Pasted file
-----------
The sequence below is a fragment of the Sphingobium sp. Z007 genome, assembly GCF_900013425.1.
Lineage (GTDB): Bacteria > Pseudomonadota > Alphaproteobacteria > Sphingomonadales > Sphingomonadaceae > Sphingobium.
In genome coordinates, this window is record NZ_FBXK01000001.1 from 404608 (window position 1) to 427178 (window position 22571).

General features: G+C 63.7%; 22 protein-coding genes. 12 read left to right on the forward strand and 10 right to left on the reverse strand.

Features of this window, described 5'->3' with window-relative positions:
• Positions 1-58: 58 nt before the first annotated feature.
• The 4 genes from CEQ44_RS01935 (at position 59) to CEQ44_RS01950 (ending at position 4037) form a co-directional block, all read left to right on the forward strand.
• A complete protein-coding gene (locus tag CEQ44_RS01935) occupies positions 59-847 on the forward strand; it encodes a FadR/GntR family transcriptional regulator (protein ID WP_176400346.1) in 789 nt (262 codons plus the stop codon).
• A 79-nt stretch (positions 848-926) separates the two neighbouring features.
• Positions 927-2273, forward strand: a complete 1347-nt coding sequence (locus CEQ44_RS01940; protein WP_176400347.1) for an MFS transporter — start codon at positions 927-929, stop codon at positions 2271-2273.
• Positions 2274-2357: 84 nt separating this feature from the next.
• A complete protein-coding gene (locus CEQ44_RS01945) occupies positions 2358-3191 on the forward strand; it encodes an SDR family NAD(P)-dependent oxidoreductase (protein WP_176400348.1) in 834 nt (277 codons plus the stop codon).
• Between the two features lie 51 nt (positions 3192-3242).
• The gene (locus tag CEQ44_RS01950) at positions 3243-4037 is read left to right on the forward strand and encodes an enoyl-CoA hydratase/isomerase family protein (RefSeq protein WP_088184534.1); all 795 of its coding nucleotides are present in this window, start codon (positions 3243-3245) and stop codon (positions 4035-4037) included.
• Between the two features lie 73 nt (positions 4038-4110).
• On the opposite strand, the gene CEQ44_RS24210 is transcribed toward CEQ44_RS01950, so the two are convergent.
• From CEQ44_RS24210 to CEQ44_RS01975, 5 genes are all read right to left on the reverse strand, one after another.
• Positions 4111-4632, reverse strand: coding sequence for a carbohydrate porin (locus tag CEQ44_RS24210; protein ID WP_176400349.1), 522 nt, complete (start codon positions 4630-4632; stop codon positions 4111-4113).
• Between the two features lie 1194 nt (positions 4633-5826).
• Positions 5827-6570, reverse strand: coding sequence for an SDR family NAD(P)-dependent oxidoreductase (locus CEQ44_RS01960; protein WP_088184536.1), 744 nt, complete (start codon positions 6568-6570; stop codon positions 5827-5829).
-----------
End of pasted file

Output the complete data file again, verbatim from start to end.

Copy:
The sequence below is a fragment of the Sphingobium sp. Z007 genome, assembly GCF_900013425.1.
Lineage (GTDB): Bacteria > Pseudomonadota > Alphaproteobacteria > Sphingomonadales > Sphingomonadaceae > Sphingobium.
In genome coordinates, this window is record NZ_FBXK01000001.1 from 404608 (window position 1) to 427178 (window position 22571).

General features: G+C 63.7%; 22 protein-coding genes. 12 read left to right on the forward strand and 10 right to left on the reverse strand.

Features of this window, described 5'->3' with window-relative positions:
• Positions 1-58: 58 nt before the first annotated feature.
• The 4 genes from CEQ44_RS01935 (at position 59) to CEQ44_RS01950 (ending at position 4037) form a co-directional block, all read left to right on the forward strand.
• A complete protein-coding gene (locus tag CEQ44_RS01935) occupies positions 59-847 on the forward strand; it encodes a FadR/GntR family transcriptional regulator (protein ID WP_176400346.1) in 789 nt (262 codons plus the stop codon).
• A 79-nt stretch (positions 848-926) separates the two neighbouring features.
• Positions 927-2273, forward strand: a complete 1347-nt coding sequence (locus CEQ44_RS01940; protein WP_176400347.1) for an MFS transporter — start codon at positions 927-929, stop codon at positions 2271-2273.
• Positions 2274-2357: 84 nt separating this feature from the next.
• A complete protein-coding gene (locus CEQ44_RS01945) occupies positions 2358-3191 on the forward strand; it encodes an SDR family NAD(P)-dependent oxidoreductase (protein WP_176400348.1) in 834 nt (277 codons plus the stop codon).
• Between the two features lie 51 nt (positions 3192-3242).
• The gene (locus tag CEQ44_RS01950) at positions 3243-4037 is read left to right on the forward strand and encodes an enoyl-CoA hydratase/isomerase family protein (RefSeq protein WP_088184534.1); all 795 of its coding nucleotides are present in this window, start codon (positions 3243-3245) and stop codon (positions 4035-4037) included.
• Between the two features lie 73 nt (positions 4038-4110).
• On the opposite strand, the gene CEQ44_RS24210 is transcribed toward CEQ44_RS01950, so the two are convergent.
• From CEQ44_RS24210 to CEQ44_RS01975, 5 genes are all read right to left on the reverse strand, one after another.
• Positions 4111-4632, reverse strand: coding sequence for a carbohydrate porin (locus tag CEQ44_RS24210; protein ID WP_176400349.1), 522 nt, complete (start codon positions 4630-4632; stop codon positions 4111-4113).
• Between the two features lie 1194 nt (positions 4633-5826).
• Positions 5827-6570, reverse strand: coding sequence for an SDR family NAD(P)-dependent oxidoreductase (locus CEQ44_RS01960; protein WP_088184536.1), 744 nt, complete (start codon positions 6568-6570; stop codon positions 5827-5829).